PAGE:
I appreciate your view and am not trying to put down any religion. I just believe if it is being disscussed it should be done openly, fairly and logically (see above about playing 7-2 offsuit). There is plenty of evidence there.People have strong beliefs for one of 2 reasons - they have spent many years studying, questioning and searching and have developed a set of beliefs based on a sound logical structure (whether or not the base of that structure is flawed) or because they are ignorant and grasp to what they want to believe. The vast majority fall in the second category. I do not belief blind faith is healthy, ever. I belief blind faith leads to human suffering and history has proved this repeatedly. Much like vigilance is needed to guard democracy I believe vigilance is needed to preserve our humanity. Yes when one looks at something they must be unbiased and look at it from all perspectives ("outside looking in").As for ' ("zoaroastronism"?!??!) ' it was the worlds first monotheistic religion. There are approximately 120,000 left spread all over the world. The religion has like anything else evolved over time but there are still in Iran "ancient zoaratrians" who live in the caves and practise much as they have for the past 5 to 8,000 years. The United Nations Educational, Scientific and Cultural Organization (UNESCO) designated 2003 as the "3000th Anniversary of Zoroastrian CultureĒ in an attempt to attempt to preserve this "history" before it is lost to humanity. The Zoarastians accepted Jesus as a prophet just not as "the prophet", also, he had nothing new to tell them. They had lived with the idea of one God, freedom of religion, monarchs being responsible to their people and charity for 2,000 years, the primary difference being they had no tenets that said "Thou shall" or "Shall not" the core of their religion was based on "Spent MAihyou" (good or progressive thought) and the idea that one must strive for "Good words, good thoughts, good deeds". They also believe there is only one God and that he is good and locked in struggle with evil and there will be an Apocalypse brought in by the coming of the last Messiah. Then the good go to heaven and the evil will be cleansed and ultimately join them as well. So knowing the historical context I don't find Christianity to be that much of a revolution in thought. A huge revolution in many other ways, but only an evolution of spiritual thought and ideas. So please explain to me why you find the reference to Zoroastrianism boggling, or have you only read the modern literature from 200 AD + ( :>). Also if you have any contradictory views to these please share them i do enjoy the disscussion and dialogue and often pick up piece and tidbits of information that I have not in the past. I do not think it is unreasonable to put the onus of rational exporation and thought on the individual as opposed to his Church or religious leaders, in fact I believe it is responsible.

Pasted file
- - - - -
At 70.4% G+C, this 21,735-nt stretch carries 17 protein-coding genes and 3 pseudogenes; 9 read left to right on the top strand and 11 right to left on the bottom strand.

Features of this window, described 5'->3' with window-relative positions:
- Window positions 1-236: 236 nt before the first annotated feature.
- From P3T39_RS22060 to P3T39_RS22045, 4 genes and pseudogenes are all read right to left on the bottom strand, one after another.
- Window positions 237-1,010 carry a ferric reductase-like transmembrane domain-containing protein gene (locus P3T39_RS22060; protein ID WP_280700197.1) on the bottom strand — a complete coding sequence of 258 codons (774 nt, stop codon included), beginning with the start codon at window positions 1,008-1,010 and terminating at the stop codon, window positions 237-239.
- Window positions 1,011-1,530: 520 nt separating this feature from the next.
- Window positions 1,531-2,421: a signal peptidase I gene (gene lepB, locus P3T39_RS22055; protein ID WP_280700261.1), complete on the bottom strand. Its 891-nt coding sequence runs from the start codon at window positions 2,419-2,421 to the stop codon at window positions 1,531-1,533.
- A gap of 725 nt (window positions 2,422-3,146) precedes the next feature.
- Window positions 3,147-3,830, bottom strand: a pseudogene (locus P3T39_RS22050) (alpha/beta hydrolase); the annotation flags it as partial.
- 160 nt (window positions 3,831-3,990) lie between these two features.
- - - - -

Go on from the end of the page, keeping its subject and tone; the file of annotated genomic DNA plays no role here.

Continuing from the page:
#34 Dlink

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Posted 25 March 2005 - 11:40 AM

I just read my above post and it is filled with spelling errors, I am however to lazy to correct them right now so I apoligize in advance.

#35 elkang

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Posted 25 March 2005 - 03:33 PM

this is a great practice. thanks daniel!I find that people tend to believe ultimately what they want to believe and find the facts to back up their worldview more than the other way around. And there are plenty of arguments around that sustain many belief systems. I found one of the most interesting and spirited ones between Jews for Jesus (messianic Jews) and "normal" Jews - talk about your clash of beliefs!For me personally, I found the formation of the early church and the accomplishments and faith of those martyrs to be reason enough to believe that this guy went around claiming to be God. I find it impossible to believe that these close followers of were deceptive or lying in their belief as many went to their deaths doing so, and I find it ludicrous to believe that they were all mistaken - they claimed to have seen Christ numerous times after his death. But, ultimately, are the teachings and values of Jesus Christ true? I find it to be so, but this opens a whole another bag of worms as people have debated Christ's true values for millenia.Ultimately, the Christian path is a personal one, and I say that there are many roads on the way to finding oneself. This book may help you, but many have found other ways. Good luck to all.

#36 Longshanks

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Posted 30 March 2005 - 11:26 PM

if im not mistaken I believe that the credible information on Jesus life outnumbers Alexander the Greats 10-1, yet that seems to be common knowledge and everyone accepts it.

#37 drocpdp

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Posted 31 March 2005 - 11:33 AM